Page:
Disney plans to spend billions in Florida despite DeSantis fight
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Despite the battle with Governor Ron DeSantis, Disney remains committed to the State of Florida.
The media and theme park juggernaut intends to invest $17 billion in the Walt Disney World center in central Florida over the next decade, which includes the potential creation of 13,000 jobs.
These numbers have been echoed by CEO Bob Iger and parks chief Josh D’Amaro over the past few months as tensions between Disney and Florida lawmakers have continued to escalate. The fight has taken on even more significance now that DeSantis is officially running for president.
In April, the company filed a lawsuit accusing DeSantis and new board members of its special district of conducting a political retaliation campaign against the entertainment giant.
DeSantis targeted Disney’s special area, formerly the Reedy Creek Beautification District, after the company publicly criticized Florida’s controversial “Don’t Say Gay” bill, which restricts discussion of sexual orientation and gender identity in classrooms.
“We never wanted and certainly never expected to have to defend our business interests in federal court, especially with such an amazing relationship with the state that we have had for over 50 years,” Iger said. during the company’s earnings report earlier this month.
Disney recently abandoned plans to open a new employee campus in Lake Nona, Florida, citing “changing business conditions.” This means the company will also no longer be asking more than 2,000 employees from California to move to Florida. The location was not part of Disney’s $17 billion investment plan.
D’Amaro, who leads Disney’s parks, experiences and consumer products division, confirmed Iger’s sentiment earlier this week during JP Morgan’s global technology, media and communications conference. He told viewers that the $17 billion investment “gives you an idea of how aggressive we are at Walt Disney World.”
“And that includes things like the Epcot transformation,” he explained. “That includes things like the new Star Tours attraction, we have the new Tiana attraction coming soon. So we’re pretty aggressive about where we can get stuff in Florida.”
Epcot already opened Remy’s Adventures in Ratatouille at the France Pavilion at the end of October, and also last year introduced Guardians of the Galaxy: Cosmic Rewind, a roller coaster at the Wonders of Xandar pavilion based on a fictional planet from the Marvel Cinematic Universe. The park also has a new Space 220 restaurant.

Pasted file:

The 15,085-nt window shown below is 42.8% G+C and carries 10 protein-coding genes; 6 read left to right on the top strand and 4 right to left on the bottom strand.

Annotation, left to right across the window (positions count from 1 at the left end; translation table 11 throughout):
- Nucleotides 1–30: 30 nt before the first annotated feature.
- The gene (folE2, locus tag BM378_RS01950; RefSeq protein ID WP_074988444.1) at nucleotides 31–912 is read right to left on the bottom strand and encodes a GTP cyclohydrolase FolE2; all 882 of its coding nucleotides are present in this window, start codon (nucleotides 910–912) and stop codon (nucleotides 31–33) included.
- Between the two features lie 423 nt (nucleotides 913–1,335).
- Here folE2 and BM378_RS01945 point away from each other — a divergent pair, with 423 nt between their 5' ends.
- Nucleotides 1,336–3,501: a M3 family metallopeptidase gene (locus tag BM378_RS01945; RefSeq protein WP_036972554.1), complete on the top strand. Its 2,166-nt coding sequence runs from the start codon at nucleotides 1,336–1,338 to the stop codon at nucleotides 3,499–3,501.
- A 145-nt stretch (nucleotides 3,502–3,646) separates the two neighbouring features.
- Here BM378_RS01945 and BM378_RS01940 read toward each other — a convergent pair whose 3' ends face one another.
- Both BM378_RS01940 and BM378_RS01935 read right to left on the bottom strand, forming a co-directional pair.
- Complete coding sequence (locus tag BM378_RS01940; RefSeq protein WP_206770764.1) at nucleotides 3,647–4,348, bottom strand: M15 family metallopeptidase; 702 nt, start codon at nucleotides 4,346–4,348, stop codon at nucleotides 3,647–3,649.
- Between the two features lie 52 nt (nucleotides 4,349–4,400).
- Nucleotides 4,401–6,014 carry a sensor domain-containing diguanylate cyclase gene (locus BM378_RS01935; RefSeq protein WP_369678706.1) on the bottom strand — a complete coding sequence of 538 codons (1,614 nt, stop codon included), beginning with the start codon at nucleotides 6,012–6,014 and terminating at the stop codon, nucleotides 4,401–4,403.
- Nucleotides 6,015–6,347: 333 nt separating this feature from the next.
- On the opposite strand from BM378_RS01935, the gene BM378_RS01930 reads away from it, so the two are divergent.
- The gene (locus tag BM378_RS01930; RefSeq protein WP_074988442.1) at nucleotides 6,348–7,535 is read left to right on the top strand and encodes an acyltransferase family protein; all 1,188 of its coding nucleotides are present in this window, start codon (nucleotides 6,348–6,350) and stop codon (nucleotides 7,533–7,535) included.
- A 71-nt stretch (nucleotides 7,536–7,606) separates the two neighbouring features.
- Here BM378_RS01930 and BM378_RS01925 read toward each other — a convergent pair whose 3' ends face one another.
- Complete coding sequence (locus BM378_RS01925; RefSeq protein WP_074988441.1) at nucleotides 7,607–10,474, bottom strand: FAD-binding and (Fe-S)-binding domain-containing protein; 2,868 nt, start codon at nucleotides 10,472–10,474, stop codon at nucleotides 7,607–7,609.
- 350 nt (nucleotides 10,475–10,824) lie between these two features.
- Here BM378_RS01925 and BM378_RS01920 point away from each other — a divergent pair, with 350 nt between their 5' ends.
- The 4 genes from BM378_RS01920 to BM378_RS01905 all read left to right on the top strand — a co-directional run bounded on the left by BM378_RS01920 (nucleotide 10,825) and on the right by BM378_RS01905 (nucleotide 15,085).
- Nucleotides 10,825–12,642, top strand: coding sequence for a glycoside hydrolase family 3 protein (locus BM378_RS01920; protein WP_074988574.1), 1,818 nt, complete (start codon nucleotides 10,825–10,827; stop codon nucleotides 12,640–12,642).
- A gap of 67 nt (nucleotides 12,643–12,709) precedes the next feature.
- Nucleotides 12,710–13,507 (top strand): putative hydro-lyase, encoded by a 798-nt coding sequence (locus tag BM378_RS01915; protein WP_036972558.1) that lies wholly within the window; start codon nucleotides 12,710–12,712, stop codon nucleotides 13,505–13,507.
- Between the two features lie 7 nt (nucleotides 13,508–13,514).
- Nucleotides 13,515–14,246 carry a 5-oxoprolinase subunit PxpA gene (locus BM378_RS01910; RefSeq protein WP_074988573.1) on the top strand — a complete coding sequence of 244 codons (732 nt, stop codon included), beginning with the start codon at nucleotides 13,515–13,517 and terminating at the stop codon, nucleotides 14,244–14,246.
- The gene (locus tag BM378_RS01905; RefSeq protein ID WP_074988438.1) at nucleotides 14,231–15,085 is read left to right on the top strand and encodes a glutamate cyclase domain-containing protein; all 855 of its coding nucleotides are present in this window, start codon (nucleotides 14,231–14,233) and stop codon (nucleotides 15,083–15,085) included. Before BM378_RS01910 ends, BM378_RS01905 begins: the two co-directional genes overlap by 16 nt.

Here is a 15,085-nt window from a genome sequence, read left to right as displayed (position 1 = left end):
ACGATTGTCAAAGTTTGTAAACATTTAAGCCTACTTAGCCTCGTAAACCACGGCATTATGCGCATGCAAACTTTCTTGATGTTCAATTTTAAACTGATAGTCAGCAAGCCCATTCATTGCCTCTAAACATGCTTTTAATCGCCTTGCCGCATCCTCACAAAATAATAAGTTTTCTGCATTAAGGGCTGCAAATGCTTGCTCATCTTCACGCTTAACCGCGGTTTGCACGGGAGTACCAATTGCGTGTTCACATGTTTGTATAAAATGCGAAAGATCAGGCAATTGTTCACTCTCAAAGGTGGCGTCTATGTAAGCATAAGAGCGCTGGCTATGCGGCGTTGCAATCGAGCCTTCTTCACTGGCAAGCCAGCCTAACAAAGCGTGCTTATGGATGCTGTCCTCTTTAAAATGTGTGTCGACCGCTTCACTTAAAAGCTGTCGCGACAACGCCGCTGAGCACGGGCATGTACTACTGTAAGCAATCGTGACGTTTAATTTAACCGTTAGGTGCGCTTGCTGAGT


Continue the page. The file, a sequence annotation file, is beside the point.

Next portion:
The park has yet to visit the Moana Theme Park called Journey Through the Water, a self-guided outdoor trail where guests can play and interact with the water. It should open at the end of 2023.
At Disney World’s Hollywood studios, as well as California’s Disneyland and Disneyland Paris, the company is looking to add more stories and characters to its Star Tours attraction. In addition, Splash Mountain is being updated with the Princess and the Frog theme at both local resorts.
The company is also renovating several of its hotels and resorts in Florida.
D’Amaro added that the $17 billion figure for Florida also includes some of the “blue sky” ideas the company unveiled last year at the D23 Expo in Anaheim, California. These projects are still in the early stages of development and may not see the light of day.
During this presentation last September, D’Amaro spoke about the possibility of redevelopment of Dino Land at Animal Kingdom in Orlando. Initial ideas for the space include the ability to bring Zootopia, with its variety of areas and animal species, or even Moana into the park.
In the Magic Kingdom, Disney asks the question, “What’s behind Big Thunder Mountain?” The company teased that the area based on “Coco” could be in this location or “Encanto”. Perhaps both.
D’Amaro even hinted at the possibility of recreating an area of the Magic Kingdom taken over by Disney villains.
Prices for these projects will vary if they come to fruition, but for reference, the two Star Wars: Galaxy Edge lands at Disneyland and Disney World are valued at $1 billion each.
Disney theme parks have been a bright spot for the company as visitor numbers have increased significantly in the months following the pandemic shutdown. The parks, experiences and products division’s revenue increased 17% year-on-year to $7.7 billion in the most recent quarter.
About $5.5 billion of that revenue came from its theme parks. The company said guests spent more time and money during the quarter visiting its parks, hotels and cruises both domestically and internationally. In particular, the number of days of passenger cruises has increased in its cruise business.
“We view this business as a key growth driver for the company,” Iger said during Disney’s recent earnings call.